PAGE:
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The music festival you’ve never heard of

Something for everyone: From classical greats to Fat Boy Slim, the Proms is the world’s l

Something for everyone: From classical greats to Fat Boy Slim, the Proms is the world’s longest running music festival designed to make highbrow music accessible. Pictured: The Radio 1 Ibiza Prom. Picture: Chris Christodoulou.
Source: Supplied

THE world’s largest and longest-running festival has begun with not a denim cut-off or muddy gumboot in sight.

The BBC Proms is underway for 2015, marking the 120th year for the iconic festival held in London’s Royal Albert Hall and various locations around the city.

Short for promenade concerts, the event was designed as a way to bring classical music to the masses and features a mash-up of musical styles you never thought possible.

Think Fat Boy Slim played by a live orchestra under the direction of star conductor Jules Buckley for Pete Tong’s Ibiza Prom, or Family Guy creator Seth McFarlane singing Frank Sinatra in a swing-style session.

The 76 concerts cover symphonies from classical giants like Tchaikovsky, Ravel and Mozart played by world-class orchestras in an event attended by more than 300,000 people last year.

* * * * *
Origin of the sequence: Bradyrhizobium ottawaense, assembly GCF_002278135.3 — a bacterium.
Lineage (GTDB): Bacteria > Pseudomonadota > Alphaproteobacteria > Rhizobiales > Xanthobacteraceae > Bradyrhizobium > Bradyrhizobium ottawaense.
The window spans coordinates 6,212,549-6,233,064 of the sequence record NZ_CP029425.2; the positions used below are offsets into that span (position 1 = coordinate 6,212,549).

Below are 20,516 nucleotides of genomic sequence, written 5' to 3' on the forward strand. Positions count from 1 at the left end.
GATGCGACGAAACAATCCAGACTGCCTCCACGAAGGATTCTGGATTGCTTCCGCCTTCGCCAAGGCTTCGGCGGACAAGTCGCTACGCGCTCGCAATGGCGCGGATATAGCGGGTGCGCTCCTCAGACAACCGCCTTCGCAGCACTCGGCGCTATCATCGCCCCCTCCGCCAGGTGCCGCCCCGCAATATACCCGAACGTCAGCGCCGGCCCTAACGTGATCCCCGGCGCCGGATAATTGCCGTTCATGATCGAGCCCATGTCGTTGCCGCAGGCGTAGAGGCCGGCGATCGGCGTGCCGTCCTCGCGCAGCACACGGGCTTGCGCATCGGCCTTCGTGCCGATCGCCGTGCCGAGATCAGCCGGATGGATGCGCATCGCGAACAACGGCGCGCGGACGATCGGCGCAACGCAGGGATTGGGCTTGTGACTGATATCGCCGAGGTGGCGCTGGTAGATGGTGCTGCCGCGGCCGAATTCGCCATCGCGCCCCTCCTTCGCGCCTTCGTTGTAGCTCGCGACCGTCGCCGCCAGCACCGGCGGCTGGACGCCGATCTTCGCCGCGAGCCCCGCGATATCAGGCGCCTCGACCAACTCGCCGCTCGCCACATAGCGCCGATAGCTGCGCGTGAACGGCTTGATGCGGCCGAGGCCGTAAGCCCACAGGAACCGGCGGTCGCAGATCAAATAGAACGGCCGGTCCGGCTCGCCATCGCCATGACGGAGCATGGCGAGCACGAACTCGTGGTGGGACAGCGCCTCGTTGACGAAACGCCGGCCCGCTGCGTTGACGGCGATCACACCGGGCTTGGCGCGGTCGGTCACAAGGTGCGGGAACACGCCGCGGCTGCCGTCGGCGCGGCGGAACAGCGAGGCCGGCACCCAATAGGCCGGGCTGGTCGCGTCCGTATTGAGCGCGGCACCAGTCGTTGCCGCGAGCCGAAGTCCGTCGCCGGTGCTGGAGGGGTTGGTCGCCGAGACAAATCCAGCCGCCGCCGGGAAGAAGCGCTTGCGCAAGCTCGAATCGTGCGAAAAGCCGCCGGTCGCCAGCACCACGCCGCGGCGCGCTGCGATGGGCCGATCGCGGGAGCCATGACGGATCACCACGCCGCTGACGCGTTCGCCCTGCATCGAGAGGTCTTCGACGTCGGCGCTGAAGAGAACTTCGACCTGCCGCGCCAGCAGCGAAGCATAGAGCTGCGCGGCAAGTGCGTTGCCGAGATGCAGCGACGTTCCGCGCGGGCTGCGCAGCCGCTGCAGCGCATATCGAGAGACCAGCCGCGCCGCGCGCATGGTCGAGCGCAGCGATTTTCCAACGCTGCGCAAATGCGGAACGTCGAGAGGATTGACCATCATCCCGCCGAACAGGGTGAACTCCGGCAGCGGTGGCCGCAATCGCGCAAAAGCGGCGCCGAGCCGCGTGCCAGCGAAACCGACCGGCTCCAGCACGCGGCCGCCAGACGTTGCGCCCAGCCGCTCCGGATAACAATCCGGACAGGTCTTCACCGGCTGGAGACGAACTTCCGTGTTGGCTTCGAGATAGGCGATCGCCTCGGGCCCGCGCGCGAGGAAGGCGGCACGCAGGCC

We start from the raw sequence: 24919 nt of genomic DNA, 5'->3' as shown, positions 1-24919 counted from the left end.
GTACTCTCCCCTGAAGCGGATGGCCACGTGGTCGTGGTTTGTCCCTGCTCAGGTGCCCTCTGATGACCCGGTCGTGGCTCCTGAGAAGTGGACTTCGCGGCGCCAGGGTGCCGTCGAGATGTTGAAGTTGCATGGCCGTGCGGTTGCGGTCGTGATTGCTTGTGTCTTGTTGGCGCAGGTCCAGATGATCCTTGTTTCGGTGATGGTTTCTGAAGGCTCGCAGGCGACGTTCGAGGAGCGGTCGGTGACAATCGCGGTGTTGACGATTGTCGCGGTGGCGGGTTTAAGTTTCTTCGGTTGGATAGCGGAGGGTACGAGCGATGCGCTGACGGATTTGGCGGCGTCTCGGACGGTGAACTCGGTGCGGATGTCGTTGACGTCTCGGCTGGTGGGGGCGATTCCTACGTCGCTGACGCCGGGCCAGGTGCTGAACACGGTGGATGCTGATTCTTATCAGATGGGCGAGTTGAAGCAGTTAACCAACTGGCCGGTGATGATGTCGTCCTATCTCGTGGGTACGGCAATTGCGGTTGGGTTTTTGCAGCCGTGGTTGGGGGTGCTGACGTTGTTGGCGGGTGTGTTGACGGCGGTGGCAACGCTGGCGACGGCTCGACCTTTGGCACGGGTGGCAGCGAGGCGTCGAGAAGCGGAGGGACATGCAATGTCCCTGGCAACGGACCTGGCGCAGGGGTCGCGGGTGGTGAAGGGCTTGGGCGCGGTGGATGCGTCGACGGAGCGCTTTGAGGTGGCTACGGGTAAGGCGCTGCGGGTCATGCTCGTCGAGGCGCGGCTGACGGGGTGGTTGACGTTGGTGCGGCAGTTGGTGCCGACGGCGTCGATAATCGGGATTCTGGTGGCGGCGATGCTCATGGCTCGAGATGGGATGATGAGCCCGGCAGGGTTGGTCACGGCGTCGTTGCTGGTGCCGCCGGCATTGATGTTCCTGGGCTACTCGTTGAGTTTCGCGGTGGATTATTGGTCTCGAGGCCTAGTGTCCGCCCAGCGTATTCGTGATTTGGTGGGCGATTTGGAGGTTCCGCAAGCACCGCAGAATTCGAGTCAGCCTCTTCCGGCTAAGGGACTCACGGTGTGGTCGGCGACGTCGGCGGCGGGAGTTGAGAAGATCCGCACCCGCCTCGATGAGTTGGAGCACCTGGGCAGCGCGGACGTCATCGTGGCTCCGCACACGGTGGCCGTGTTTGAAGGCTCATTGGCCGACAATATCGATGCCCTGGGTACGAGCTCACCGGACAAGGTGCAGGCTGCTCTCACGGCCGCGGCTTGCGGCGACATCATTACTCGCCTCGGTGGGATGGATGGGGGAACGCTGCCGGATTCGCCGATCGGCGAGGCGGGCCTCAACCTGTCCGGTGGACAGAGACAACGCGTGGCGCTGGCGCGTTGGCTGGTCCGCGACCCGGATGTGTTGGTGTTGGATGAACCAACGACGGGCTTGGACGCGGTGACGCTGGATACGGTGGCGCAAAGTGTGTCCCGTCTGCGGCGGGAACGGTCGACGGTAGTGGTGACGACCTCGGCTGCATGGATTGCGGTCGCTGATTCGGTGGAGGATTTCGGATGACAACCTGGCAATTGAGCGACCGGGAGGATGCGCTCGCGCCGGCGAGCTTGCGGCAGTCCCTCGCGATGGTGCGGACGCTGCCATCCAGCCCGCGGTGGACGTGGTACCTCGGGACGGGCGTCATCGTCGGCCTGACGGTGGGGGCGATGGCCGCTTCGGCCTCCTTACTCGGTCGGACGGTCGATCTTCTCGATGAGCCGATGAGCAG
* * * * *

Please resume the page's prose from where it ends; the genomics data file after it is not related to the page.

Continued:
However the BBC-designed program also has an incredible commitment to innovation, with other shows inspired by Sherlock Holmes, images from the Hubble Telescope or narrated by Sir David Attenborough based on his Life Story television show.

This year, Australian listeners will be able to tune in via the BBC World Service with six programs covering memorable moments. They’re presented by a team of experts to discuss themes and give insights into what the music is really all about.

Aussies can listen to Brit award winner Nicola Benedetti. Picture: Simon Fowler

Aussies can listen to Brit award winner Nicola Benedetti. Picture: Simon Fowler
Source: Supplied

Pete Tong takes dance tunes to the next level in the Royal Albert Hall.

Pete Tong takes dance tunes to the next level in the Royal Albert Hall.
Source: Supplied

BBC Proms Director Edward Blakeman said: “We are all delighted that BBC World Service will once again be broadcasting a selection of BBC Proms, giving audiences across the world the chance to experience the magic of the festival.

“The Proms is a truly international festival and it’s wonderful that the BBC World Service will be showcasing such a broad range of programming with our line-up of world-class musicians.”

The six-week series starts on August 15 with shows including Brit-award winning violinist Nicola Benedetti and cellist Yo-Yo Ma.

For more details on the World Service broadcast click here or watch the full line up online at the BBC Proms website.

www.news.com.au/entertainment/music

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